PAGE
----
Others on this thread have explained to me that oils are easier to wash out than silicones. I'm not sure who figured that out and if it's actually true. I'm curious about the source of that information.

I still wonder if silicones are simply vilified because they are "unnatural" and oils are glorified because they're "natural." There's a bit of a bias against synthetic ingredients by many who post on NC.com, and I'm not sure how valid it is.

I don't have an answer for you, to be honest. I just know that about the silicones. I think it depends on whether or not the oil is water soluble. I don't use either so I guess I can't really vouch for either.

Jas76 01-24-2013 08:19 PM

I think it's because cones dry to a solid, where oils do not.
For me it's not about natural vs synthetic. I use mineral oil in my hair, and there are plenty of other synthetic ingredients in the stuff I and most of us use. I even use water soluble cones in some things.

And I'm not fully opposed to using regular cones, since I low poo.

I don't know all the science behind it, but oils do wash out better. They will penetrate the hair shaft (eventually) rather than coat it (except mineral oil, I think), and they don't dry to a solid film.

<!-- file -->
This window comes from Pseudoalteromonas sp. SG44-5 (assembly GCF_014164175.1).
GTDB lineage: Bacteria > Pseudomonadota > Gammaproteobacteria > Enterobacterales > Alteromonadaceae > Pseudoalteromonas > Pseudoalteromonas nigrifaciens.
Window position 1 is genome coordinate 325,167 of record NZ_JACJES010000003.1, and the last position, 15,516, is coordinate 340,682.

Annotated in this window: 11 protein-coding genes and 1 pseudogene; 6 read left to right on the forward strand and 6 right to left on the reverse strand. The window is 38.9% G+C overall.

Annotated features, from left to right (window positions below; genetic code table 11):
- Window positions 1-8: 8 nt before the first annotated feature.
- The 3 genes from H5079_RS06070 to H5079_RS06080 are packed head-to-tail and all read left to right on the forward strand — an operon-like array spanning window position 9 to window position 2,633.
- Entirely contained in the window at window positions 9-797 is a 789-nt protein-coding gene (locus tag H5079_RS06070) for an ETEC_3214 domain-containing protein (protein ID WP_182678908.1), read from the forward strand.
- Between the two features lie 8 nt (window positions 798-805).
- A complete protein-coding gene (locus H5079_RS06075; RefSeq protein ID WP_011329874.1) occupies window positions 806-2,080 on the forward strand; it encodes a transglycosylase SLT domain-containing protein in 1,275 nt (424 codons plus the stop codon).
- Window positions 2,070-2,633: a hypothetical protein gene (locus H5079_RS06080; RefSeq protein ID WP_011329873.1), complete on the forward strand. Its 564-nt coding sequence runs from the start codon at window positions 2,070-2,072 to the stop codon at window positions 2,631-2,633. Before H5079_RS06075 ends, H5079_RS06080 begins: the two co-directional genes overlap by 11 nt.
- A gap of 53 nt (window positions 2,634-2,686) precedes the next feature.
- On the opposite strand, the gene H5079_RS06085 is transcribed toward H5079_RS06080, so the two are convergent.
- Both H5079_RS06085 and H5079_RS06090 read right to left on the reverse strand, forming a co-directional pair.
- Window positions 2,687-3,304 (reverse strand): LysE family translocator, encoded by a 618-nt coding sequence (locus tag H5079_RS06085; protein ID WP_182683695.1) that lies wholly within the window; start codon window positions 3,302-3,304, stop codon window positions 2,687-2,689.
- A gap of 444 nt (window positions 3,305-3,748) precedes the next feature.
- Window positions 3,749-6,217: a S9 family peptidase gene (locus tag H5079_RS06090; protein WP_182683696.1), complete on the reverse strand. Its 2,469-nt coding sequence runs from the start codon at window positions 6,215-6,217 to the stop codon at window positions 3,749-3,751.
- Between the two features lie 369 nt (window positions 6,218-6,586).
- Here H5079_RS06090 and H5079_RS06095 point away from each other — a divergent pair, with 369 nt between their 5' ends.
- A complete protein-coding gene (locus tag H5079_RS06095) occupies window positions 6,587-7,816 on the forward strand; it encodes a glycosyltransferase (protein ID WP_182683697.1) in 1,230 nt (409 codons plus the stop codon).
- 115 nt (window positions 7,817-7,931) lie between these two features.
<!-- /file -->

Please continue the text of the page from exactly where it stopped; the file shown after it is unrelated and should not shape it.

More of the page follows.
NvmbrCurlss 01-24-2013 08:29 PM

Oils are "emollient soluble" or "oil soluble", (simple chemistry, like-dissolves-like), which means they are rinsed out with conditioners that contain emollients/oils (fatty alcohols, conditioning agents, emulsifiers..). Silicones, on the other hand, dry into a solid film, (even most mild silicones are only water/emollient soluble within the bottle and NOT once deposited onto hair), so they must be dissolved by a chemical surfactant. Much like lime deposits (showerscum), silicones require high ph, very alkaline and harsh chemicals to remove...

FYI, I mix oil with my LI, (4 drops grapeseed to every quarter sized dollop), to avoid "greasy hair" and maintain the benefits of sealing. I also use the occasional mild coney LI and cleanse with coco-betaine at the end of the week. I believe only dimethicone MUST be removed with SLS (sulfates). Mild cones, (like bis-amino propyl dimethicone, PEG-silicones, amodimethicone or phenyltrimethocone), can be removed with coco betaine. But watch out with how often you "low poo" with this, cuz it can be striping to your hairs natural oils (aka protective barrier). Hope this helps:)

NvmbrCurlss 01-24-2013 08:38 PM

It might help to follow this thread

http://m.naturallycurly.com/curltalk...d.php?t=154048

Jas76 01-25-2013 08:49 AM

Great info, NvmberCurls!

One thing, I believe even dimethicone can be removed with coco betaine -

http://www.naturallycurly.com/curlre...p-on-silicones

I'm still trying to determine if SM's poo removes any cones. I don't think so.

Calendula 01-25-2013 09:17 AM

You guys are the best. :)